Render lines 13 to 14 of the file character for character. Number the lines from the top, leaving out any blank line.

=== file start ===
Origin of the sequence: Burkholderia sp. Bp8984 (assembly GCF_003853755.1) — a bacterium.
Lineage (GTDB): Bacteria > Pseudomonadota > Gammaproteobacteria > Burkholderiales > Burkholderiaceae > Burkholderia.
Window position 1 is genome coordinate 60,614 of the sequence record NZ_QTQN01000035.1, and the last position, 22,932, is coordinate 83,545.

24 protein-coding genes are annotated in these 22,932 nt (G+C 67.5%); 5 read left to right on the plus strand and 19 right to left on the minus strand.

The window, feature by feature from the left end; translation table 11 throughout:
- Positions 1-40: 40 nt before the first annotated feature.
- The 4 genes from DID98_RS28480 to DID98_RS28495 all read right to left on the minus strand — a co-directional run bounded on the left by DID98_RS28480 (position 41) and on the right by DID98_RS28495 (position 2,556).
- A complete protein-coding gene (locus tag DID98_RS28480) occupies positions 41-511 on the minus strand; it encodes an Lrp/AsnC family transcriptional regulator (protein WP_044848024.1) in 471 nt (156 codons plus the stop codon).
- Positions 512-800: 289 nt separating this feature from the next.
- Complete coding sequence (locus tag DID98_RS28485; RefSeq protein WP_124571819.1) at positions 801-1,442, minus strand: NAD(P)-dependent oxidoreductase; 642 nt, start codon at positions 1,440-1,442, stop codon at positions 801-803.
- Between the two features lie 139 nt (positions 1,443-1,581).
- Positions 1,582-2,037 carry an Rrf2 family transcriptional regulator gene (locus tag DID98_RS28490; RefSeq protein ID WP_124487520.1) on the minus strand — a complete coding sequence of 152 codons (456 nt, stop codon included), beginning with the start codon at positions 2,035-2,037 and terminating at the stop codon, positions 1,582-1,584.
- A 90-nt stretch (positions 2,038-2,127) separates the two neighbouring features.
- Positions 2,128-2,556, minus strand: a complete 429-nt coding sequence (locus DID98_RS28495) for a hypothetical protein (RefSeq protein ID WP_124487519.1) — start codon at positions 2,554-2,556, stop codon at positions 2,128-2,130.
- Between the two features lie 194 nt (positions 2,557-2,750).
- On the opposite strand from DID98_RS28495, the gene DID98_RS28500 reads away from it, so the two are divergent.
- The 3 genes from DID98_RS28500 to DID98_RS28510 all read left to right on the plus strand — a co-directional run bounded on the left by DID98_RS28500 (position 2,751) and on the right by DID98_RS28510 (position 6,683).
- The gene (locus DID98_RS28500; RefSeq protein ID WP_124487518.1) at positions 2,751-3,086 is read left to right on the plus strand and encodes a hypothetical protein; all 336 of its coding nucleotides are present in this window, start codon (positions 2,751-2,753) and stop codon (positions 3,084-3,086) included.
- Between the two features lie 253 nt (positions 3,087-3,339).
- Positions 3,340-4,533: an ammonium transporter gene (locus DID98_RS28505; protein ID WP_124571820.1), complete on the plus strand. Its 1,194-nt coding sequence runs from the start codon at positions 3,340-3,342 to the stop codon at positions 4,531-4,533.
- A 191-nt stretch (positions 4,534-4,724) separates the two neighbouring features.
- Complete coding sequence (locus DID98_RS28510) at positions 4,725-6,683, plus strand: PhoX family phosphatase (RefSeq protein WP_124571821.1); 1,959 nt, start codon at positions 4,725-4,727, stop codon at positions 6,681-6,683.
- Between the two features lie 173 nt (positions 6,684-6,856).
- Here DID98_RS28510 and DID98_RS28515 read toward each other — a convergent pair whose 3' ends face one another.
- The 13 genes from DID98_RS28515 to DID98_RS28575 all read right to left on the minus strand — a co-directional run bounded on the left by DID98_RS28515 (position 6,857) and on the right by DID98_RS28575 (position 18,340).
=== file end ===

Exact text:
- A 90-nt stretch (positions 2,038-2,127) separates the two neighbouring features.
- Positions 2,128-2,556, minus strand: a complete 429-nt coding sequence (locus DID98_RS28495) for a hypothetical protein (RefSeq protein ID WP_124487519.1) — start codon at positions 2,554-2,556, stop codon at positions 2,128-2,130.